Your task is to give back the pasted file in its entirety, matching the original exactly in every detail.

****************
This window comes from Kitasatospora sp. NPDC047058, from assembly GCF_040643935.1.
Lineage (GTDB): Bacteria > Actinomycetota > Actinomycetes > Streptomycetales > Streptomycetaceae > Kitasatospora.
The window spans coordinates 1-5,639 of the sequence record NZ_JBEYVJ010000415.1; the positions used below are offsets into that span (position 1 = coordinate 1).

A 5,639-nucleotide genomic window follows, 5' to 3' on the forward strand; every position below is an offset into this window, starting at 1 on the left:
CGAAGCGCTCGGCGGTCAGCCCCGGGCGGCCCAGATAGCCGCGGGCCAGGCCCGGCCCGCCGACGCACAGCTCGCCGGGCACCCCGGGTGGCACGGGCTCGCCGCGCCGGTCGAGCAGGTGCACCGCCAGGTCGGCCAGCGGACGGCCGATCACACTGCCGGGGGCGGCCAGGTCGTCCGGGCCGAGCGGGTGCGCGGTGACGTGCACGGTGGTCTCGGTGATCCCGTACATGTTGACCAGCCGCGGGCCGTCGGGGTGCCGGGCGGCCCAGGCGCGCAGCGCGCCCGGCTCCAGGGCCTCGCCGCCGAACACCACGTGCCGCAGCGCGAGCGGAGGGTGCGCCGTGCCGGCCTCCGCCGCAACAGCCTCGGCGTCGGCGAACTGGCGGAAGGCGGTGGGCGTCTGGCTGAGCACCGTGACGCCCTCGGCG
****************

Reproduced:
This window comes from Kitasatospora sp. NPDC047058, from assembly GCF_040643935.1.
Lineage (GTDB): Bacteria > Actinomycetota > Actinomycetes > Streptomycetales > Streptomycetaceae > Kitasatospora.
The window spans coordinates 1-5,639 of the sequence record NZ_JBEYVJ010000415.1; the positions used below are offsets into that span (position 1 = coordinate 1).

A 5,639-nucleotide genomic window follows, 5' to 3' on the forward strand; every position below is an offset into this window, starting at 1 on the left:
CGAAGCGCTCGGCGGTCAGCCCCGGGCGGCCCAGATAGCCGCGGGCCAGGCCCGGCCCGCCGACGCACAGCTCGCCGGGCACCCCGGGTGGCACGGGCTCGCCGCGCCGGTCGAGCAGGTGCACCGCCAGGTCGGCCAGCGGACGGCCGATCACACTGCCGGGGGCGGCCAGGTCGTCCGGGCCGAGCGGGTGCGCGGTGACGTGCACGGTGGTCTCGGTGATCCCGTACATGTTGACCAGCCGCGGGCCGTCGGGGTGCCGGGCGGCCCAGGCGCGCAGCGCGCCCGGCTCCAGGGCCTCGCCGCCGAACACCACGTGCCGCAGCGCGAGCGGAGGGTGCGCCGTGCCGGCCTCCGCCGCAACAGCCTCGGCGTCGGCGAACTGGCGGAAGGCGGTGGGCGTCTGGCTGAGCACCGTGACGCCCTCGGCG